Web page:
SPRINGFIELD -- The Tibetan Monks from the Drepung Loseling Monastery will be practicing the artistic tradition of sand painting in the lobby area of Sangamon Auditorium at the University of Illinois at Springfield. This event is free and open to the public and will take place over a three day period -- Tuesday, April 24, through Friday, April 27.
Among all the artistic traditions of Tantric Buddhism, creating mandalas -- paintings made with colored sand -- is considered one of the most unique and exquisite. Millions of grains of sand are painstakingly laid into place on a flat platform over a period of days. Formed of a traditional prescribed iconography that includes geometric shapes and ancient spiritual symbols, the mandala is used as a tool for re-consecrating the earth and its inhabitants.
The lamas begin the work by drawing an outline of the mandala on a wooden platform. Throughout the following days, the colored sands are laid out by pouring them from traditional metal funnels. Each monk holds such an instrument in one hand while running a metal rod on its grated surface; the resulting vibration causes the sands to flow like liquid.
Event schedule for the Mandala Sand Painting:
Tuesday, April 24
- Opening ceremony at 12 noon
- Public viewing and construction 12 noon - 6:30 p.m.
Wednesday, April 25
- Public viewing and construction, 10:30 a.m. - 6:30 p.m.
- Tibet Today: The History of a Diaspora, public lecture by English-speaking representative of the Drepung Loseling Monastery, 6:30 – 7:30 p.m., sponsored by the UIS Capital Scholars Honors Program, the UIS College of Liberal Arts and Sciences and the UIS History and Anthropology Departments. This lecture focuses on the contemporary Tibet situation: the invasion by Communist China in the 1950s, the efforts of the refugees in exile to preserve their civilization, and the situation in occupied Tibet.
Thursday, April 26
- Public viewing and construction 10:30 a.m. - 6:30 p.m.
Friday, April 27
- Public viewing and construction 9 a.m. – 11 a.m.
- Closing ceremony at 12 noon
- Pre-show discussion 7:15 p.m. One or two monks will participate in a pre-show discussion about their evening presentation Sacred Music, Sacred Dance for World Healing. The discussion will be hosted by Bhikkhu Mahinda, longtime Springfield resident and former Buddhist monk
All the above mentioned events are free and open to the public in connection with the Tibetan Monks of Drepung Loseling Monastery performance of Sacred Music, Sacred Dance for World Healing that will be presented on Friday, April 27, at 8 p.m. on the Sangamon Auditorium main stage. The performance is comprised of nine pieces believed to generate energies conducive to world healing. Tickets for Sacred Music, Sacred Dance for World Healing can be ordered by visiting www.SangamonAuditorium.org. Tickets may also be ordered over the phone by calling the Sangamon Auditorium Ticket Office at 217/206-6160 or toll free at 800-207-6960.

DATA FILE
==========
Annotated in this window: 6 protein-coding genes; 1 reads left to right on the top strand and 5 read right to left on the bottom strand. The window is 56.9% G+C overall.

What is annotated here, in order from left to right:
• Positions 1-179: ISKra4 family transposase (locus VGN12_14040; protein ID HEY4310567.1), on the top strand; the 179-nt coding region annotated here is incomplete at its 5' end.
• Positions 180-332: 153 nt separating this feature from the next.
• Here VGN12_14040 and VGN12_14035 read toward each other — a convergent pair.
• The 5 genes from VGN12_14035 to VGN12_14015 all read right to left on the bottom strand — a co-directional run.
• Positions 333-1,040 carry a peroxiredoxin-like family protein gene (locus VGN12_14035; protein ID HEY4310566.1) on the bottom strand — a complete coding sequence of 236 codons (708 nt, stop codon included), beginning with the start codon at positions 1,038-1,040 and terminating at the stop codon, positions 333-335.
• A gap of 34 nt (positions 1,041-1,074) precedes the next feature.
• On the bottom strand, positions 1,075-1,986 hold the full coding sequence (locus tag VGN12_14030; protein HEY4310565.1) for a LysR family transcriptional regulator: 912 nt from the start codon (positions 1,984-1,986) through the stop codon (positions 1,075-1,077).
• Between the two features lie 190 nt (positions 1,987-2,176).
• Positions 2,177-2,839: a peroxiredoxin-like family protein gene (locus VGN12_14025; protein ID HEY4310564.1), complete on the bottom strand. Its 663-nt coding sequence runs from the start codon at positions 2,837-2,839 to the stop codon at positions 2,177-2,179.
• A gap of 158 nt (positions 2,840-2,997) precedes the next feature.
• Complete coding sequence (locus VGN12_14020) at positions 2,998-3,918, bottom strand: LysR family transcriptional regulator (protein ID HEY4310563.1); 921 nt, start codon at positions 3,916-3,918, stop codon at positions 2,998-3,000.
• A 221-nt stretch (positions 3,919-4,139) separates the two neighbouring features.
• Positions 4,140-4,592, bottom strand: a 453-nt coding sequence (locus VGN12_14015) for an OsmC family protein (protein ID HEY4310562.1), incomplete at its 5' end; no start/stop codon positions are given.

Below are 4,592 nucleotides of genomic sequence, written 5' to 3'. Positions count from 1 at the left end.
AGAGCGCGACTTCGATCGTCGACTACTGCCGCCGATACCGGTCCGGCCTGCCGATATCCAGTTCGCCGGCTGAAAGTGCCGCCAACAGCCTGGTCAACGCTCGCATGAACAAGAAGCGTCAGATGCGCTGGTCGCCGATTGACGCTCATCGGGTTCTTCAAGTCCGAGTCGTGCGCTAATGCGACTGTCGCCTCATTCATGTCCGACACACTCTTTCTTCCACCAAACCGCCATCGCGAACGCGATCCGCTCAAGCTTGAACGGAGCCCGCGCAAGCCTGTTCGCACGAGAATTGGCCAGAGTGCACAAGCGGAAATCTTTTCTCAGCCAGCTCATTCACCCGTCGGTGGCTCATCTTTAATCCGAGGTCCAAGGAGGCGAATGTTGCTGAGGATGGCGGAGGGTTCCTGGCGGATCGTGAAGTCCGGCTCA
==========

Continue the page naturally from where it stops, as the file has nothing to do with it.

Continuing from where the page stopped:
These programs are partially supported by grants from the Illinois Arts Council, a state agency, and the National Endowment for the Arts, a federal agency.
Sangamon Auditorium is located at the University of Illinois at Springfield and hosts more than 120 performances annually. Also home to the Illinois Symphony Orchestra and Springfield Ballet Company, it is the only auditorium of its kind and size in the Springfield area, with a seating capacity of 2,018. Sangamon Auditorium continues to fulfill its mission of presenting and supporting varied cultural and educational professional arts activities to audiences in Springfield, Sangamon County, and the surrounding areas. Performing arts events are sponsored, in part, by a grant through the Illinois Arts Council. The auditorium administrative offices can be reached at 217/206-6150 or via email at email@example.com.
For more information or to request artist interviews: Bryan Leonard, 217/206-8284, firstname.lastname@example.org.